Ten Questions: Matt Barton

Matt Barton is one of the smartest and most interesting people you can find online discussing, loving and showing off old & new games. Now, although you should preferably get to know him via his work on Matt Chat, the Amrchair Arcade and some rather impressive books, reading the following interview should be both enlightening and considered as an appetizer.
dungeons and desktops dragon-1
1. Matt, care to introduce yourself to the merry retro loving lot that are the Gnomeslair.com & Obsolete Gamer readers?

I’m Matt Barton, host of Matt Chat, a weekly YouTube show dedicated to classic games. I’m also co-founder of Armchair Arcade and author of Dungeons & Desktops and Vintage Games (co-authored with my friend and colleague Bill Loguidice). I’m also an assistant (soon to be associate) professor of English at St. Cloud State University, where I teach classes in writing, rhetoric, and new media.

2. And what would you say some of your favourite games are? Any particular love for a genre or a gaming machine?

My favorite genres are adventure games, role-playing games, and strategy games. Some of my favorites include Baldur’s Gate, Pool of Radiance, World of Warcraft, Civilization, and the Nancy Drew series of adventure games. I have many consoles, but my favorite gaming device is the PC. Going further back, I will always be an Amiga and Commodore fan at heart.

3. So, Armchair Arcade, how would you describe the site and what’s the story behind it?

We were friends on a forum dedicated to Shane R. Monroe’s Retrogaming Radio show. We talked about putting together an online magazine, and eventually set it up. For awhile we focused on “issues” and tried to make it look like a retromag. We were amazed by how much attention it got, frequently mentioned on Slashdot and many other sites (even Slate and the Discovery Channel). Eventually, though, we morphed into a blog format and started selling our features to other sites (especially Gamasutra). Now we use AA as our home base for communicating to fans and fellow retrogamers, talking about our latest projects, and so on.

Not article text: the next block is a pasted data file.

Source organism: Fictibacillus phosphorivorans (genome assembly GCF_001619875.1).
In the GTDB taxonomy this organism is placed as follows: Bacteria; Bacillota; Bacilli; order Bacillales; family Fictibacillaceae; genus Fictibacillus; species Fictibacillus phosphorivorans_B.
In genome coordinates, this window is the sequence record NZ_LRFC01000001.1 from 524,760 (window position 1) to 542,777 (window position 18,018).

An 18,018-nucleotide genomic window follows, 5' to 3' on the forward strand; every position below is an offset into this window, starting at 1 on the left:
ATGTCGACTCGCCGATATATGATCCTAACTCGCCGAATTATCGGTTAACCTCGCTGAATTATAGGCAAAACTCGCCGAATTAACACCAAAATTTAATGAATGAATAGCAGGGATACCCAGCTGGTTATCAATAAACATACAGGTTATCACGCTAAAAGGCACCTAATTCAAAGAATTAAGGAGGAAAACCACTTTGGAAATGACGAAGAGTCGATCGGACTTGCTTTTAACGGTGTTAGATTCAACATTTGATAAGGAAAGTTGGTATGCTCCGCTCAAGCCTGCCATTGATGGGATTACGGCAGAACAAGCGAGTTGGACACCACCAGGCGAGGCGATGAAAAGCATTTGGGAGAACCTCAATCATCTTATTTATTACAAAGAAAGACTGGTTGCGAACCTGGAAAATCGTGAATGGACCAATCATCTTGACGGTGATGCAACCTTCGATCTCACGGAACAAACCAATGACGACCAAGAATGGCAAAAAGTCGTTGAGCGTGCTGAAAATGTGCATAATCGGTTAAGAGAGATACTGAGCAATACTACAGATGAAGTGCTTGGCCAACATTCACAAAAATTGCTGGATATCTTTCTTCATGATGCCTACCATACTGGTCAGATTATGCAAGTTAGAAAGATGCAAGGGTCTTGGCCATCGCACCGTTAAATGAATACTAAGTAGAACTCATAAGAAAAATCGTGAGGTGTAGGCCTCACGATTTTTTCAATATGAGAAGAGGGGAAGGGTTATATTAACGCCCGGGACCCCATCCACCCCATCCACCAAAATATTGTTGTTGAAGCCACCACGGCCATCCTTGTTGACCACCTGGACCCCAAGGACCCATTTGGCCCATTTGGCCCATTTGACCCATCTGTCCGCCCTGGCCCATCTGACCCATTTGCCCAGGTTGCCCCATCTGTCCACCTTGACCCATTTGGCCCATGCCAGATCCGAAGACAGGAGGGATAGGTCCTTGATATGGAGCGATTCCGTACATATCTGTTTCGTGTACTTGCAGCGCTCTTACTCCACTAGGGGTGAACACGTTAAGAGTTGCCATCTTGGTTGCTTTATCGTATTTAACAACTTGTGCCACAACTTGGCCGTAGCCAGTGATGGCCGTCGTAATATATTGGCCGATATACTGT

4. Same question on the incredibly well produced Matt Chat episodes… How did you decide to start a video show on retro games, and what would you say is this little something that makes Matt Chat unique (for, believe me, it is unique)? By the way, love that gaming wall you got in the background.

Matt Chat has come a long, long way in a short time. When I first started, it was just me and a webcam trying to hawk my books. The production quality was terrible! But I wanted to learn more about videos because Bill and I are producing a feature documentary for Lux Digital Pictures (Gameplay: The Story of the Videogame Revolution). I figured I needed more experience with videos to really handle a project like that, so I kept learning and experimenting, trying to refine my techniques. If you notice, I usually try to put in one more technique or one more refinement per episode, so I’m always learning something new.

I don’t think Matt Chat is unique. There are many, many other YouTubers out there doing similar shows. For instance, ianwilson1978 does great work on the Sega Genesis and Marlin Lee covers a variety of games. I guess one thing that makes my show special is that I feature games from all platforms, especially covering PC and computer titles that the others miss. Most other shows are dedicated to consoles, especially Nintendo classics. I figure those games already get enough love, so I try to cover ground that is not covered by the other shows–such as Dungeons of Daggorath for the Tandy CoCo, Tunnels of Doom for the TI-99/4A, or even the PLATO platform. I also feature interviews with classic developers, such as John Romero and Al Lowe. I’ll soon release my interview with Chris Avellone.

5. Really, is it tough producing something of this quality on a weekly basis?

It can be. Sometimes my editing program (Sony Vegas Platinum) crashes so much during rendering that I’m tempted to just give up. I would really love a better setup! The other big problem is capturing footage from games, especially old Windows games. Even with fraps, virtualdub, and the rest, it can be a nightmare sometimes capturing decent footage.

Other than these purely technical problems, though, it’s not hard at all. I can easily come up with things to say, and I like researching the games anyway. I also enjoy inserting inside jokes and humor, and interacting with the fans is a real joy.

6. How about your books? They are two on games and one on Wikis, correct? Do you feel gamers actually bother reading?